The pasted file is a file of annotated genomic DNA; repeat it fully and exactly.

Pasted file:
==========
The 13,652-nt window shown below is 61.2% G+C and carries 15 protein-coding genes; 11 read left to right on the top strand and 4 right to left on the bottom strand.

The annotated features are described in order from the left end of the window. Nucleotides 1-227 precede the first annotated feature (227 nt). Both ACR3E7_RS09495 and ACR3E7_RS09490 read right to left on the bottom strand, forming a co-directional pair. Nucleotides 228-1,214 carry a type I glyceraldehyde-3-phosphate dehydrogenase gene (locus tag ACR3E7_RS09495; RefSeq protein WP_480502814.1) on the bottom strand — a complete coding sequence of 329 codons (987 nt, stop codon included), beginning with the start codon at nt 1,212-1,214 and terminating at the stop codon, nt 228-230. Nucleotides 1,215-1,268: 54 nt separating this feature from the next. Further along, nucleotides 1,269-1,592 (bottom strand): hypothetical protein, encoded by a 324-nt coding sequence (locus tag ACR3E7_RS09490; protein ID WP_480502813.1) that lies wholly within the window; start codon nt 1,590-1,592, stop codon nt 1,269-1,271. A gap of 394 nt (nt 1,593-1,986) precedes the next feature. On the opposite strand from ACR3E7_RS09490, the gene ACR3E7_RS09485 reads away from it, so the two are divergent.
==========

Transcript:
The 13,652-nt window shown below is 61.2% G+C and carries 15 protein-coding genes; 11 read left to right on the top strand and 4 right to left on the bottom strand.

The annotated features are described in order from the left end of the window. Nucleotides 1-227 precede the first annotated feature (227 nt). Both ACR3E7_RS09495 and ACR3E7_RS09490 read right to left on the bottom strand, forming a co-directional pair. Nucleotides 228-1,214 carry a type I glyceraldehyde-3-phosphate dehydrogenase gene (locus tag ACR3E7_RS09495; RefSeq protein WP_480502814.1) on the bottom strand — a complete coding sequence of 329 codons (987 nt, stop codon included), beginning with the start codon at nt 1,212-1,214 and terminating at the stop codon, nt 228-230. Nucleotides 1,215-1,268: 54 nt separating this feature from the next. Further along, nucleotides 1,269-1,592 (bottom strand): hypothetical protein, encoded by a 324-nt coding sequence (locus tag ACR3E7_RS09490; protein ID WP_480502813.1) that lies wholly within the window; start codon nt 1,590-1,592, stop codon nt 1,269-1,271. A gap of 394 nt (nt 1,593-1,986) precedes the next feature. On the opposite strand from ACR3E7_RS09490, the gene ACR3E7_RS09485 reads away from it, so the two are divergent.